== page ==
Technical description of the MPC Turbo speed skating wheels
Analysis by Yann Guyader
The new MPC Turbo wheels show major developments both in the core and the on-core. The design remains the same on the whole, with three main parts:
- The outer on-core made of hard polyurethane
- The inside ‘M-Tech ring’ made of softer polyurethane
- The core with spokes twisted in the shape of blades.
The idea was to take up all the elements that made such an example of the MPC wheel that all the other great brands of the market copied its bi-hardness M-Tech technology. This new product of the MPC Speed range is more of an optimization of the previous version than a revolution, even if the wheel has been improved in depth.
Particular efforts have been brought to the design of the wheel in order to make it even faster, but also more multipurpose and above all more resistant, especially on road.
Changes and characteristics of the new on-core
The M-Tech technology was reworked in the perspective of improving even more the characteristic ‘snap’ of the MPC wheel.
The first improvement comes from a different on-core, especially the inside M-Tech strip which has been widened and softened for two reasons:
1) In widening the M-Tech strip, MPC improved the flexibility of the wheel at the on-core level during the propulsion which are very hard on the polyurethane, especially when taking bends. The M-Tech strip being bigger, the ‘snap’ of the wheel is bigger too.
The reactivity of the wheel is better and enables to improve the mechanical grip of the latter during pressure phases in bends and both in lateral and straight pushes, which improves the general propulsion.
Then you can generate more speed without having to push harder. The effects can be felt on the exit of bends where the start of the straight line is easier.
2) The change of the characteristics of the M-Tech strip also enables to increase the hardness of the outer polyurethane. The M-tech strip being wider and softer, the hardness of the outer strip can be higher without losing in rolling comfort, even when you skate on damaged grounds, and without affecting the rebound qualities.
Moreover, this harder polyurethane improves the rolling and reduces the premature abrasion phenomenon that was often noticed on the previous versions. All these components enable the new Road War Turbo wheels to be much more multipurpose than the previous ones, which were more destined to a track use.
A new core design
The design of the core has changed too and was the subject of a deep study. Its conception was made with great care, after the problems of breakage met on some of the past versions.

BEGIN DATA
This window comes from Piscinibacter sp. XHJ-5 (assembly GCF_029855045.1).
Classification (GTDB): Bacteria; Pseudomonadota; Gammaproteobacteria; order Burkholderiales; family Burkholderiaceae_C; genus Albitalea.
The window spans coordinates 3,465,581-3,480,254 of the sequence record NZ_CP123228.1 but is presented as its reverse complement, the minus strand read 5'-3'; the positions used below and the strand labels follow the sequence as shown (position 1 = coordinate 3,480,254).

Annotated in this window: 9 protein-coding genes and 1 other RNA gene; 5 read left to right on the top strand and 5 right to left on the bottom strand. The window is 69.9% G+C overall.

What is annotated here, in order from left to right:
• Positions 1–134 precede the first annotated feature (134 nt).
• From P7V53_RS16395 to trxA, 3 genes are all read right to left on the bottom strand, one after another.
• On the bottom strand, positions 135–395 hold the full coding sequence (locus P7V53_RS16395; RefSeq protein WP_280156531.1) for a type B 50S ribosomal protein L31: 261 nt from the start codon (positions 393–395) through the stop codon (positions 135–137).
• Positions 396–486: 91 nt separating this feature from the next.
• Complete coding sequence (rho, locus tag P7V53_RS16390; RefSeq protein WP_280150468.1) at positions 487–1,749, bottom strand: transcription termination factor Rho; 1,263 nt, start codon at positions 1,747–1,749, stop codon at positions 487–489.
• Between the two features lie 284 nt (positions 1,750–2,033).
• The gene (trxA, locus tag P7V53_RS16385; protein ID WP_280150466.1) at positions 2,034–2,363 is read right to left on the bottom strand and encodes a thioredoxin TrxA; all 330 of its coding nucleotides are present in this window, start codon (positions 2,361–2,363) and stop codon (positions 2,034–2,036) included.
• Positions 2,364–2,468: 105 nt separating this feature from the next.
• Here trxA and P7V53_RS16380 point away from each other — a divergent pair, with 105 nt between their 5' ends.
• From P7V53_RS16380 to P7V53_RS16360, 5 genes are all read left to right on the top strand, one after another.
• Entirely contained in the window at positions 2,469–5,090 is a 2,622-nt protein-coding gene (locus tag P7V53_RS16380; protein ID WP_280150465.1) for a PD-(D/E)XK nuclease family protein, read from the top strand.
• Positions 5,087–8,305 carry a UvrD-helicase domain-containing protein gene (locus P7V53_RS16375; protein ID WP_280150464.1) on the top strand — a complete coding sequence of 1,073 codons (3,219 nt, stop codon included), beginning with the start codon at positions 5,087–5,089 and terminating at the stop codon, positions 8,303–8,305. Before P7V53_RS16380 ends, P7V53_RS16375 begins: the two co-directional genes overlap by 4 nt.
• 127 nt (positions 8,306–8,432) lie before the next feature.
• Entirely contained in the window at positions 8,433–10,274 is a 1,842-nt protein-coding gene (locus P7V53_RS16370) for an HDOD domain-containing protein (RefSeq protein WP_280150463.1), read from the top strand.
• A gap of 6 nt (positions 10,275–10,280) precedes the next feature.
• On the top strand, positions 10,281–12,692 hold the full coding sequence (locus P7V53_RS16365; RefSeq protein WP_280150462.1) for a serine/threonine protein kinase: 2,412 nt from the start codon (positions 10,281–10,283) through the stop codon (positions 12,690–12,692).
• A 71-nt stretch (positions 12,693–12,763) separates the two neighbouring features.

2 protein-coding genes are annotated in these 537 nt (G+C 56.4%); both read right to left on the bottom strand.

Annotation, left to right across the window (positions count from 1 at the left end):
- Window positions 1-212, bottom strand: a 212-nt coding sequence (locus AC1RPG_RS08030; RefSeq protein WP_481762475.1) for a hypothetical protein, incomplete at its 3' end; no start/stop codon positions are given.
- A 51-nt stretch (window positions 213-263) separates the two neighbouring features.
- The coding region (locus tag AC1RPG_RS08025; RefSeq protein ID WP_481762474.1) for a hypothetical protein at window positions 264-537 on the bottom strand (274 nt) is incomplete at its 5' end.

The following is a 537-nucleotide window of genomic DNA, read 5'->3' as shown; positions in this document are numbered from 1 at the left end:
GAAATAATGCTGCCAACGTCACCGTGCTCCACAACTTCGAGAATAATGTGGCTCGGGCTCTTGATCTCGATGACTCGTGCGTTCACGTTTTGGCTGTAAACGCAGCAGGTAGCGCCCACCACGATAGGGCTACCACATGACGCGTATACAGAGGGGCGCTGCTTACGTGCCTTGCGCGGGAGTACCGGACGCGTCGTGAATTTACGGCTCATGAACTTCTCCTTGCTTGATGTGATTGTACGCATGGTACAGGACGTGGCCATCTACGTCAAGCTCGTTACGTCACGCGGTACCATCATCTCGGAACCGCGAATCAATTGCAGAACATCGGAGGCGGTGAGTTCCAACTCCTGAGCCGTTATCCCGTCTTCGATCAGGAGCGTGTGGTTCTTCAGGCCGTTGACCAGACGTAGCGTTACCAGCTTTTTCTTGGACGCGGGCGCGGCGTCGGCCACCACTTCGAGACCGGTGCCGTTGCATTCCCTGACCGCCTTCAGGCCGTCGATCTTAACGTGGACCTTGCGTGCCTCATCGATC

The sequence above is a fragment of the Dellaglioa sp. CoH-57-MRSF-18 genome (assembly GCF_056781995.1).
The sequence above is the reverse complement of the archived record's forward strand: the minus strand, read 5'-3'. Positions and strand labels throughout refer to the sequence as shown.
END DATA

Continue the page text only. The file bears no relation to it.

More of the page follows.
MPC did their best to make the core more resistant, without changing their philosophy and the core’s qualities of flexibility.
The diameter of the core is the same (72 mm), which enables the wheel to be lighter than the competition’s with a slightly thinner on-core.
1) The great development comes from the shape and the place of the different spokes of the core, still twisted which provides this characteristic propeller shape. The place of the spokes has been corrected: they were tangent on the last version while now they are radial.
The spokes being radial, they are thus shorter than on the previous version, which leads to a loss of weight. The radial implantation, as another consequence, reduces shear stress at the joint with the on-core, hence the core is more reliable. This new design does not affect the response of the core on bends or during push phases as the spokes are still twisted, which enables to keep an excellent ‘pop’.
It also enables to rigidify the core and thus to make the wheel even more reactive. A more rigid core also means more stress on the polyurethane. And as the inside M-Tech strip is bigger, the ‘snap’ is bigger too. These are two supplementary effects which contribute to improve the efficiency of the propulsion.
2) The second change lies in the width of the spokes. They have been widened too, in order to avoid breakage phenomena of course. But it also made the wheel more efficient, especially on road, as it noticeably increased the rolling.
Snap: Speed at which the on-core returns to its initial shape after the push phase.
Pop: Very similar to the snap, the pop is the return of distortion of the core, which still undergoes the same stress as the on-core, even if it is less distorted than the latter.
The snap and the pop are thus measurements of restitution of the energy gained during the return of the wheel to its initial shape.
Rolling: A word that seems very simple and yet it is very technical. Everybody knows that too soft a wheel gives the feeling of being stuck to the ground. On the other hand, it does not mean that the harder the wheel, the better the rolling. Indeed, a wheel should keep a minimum of flexibility in order to absorb all the little bumps of the road. Too hard a wheel will tend to ‘dribble’, i.e. it will hop more than it will roll. You have to find the good compromise in order to, once more, get the best propulsion.
Useful LinksBy Yann Guyader
Translated by Close Yr E’s
Photos: Yann Guyader, MPC, Alfathor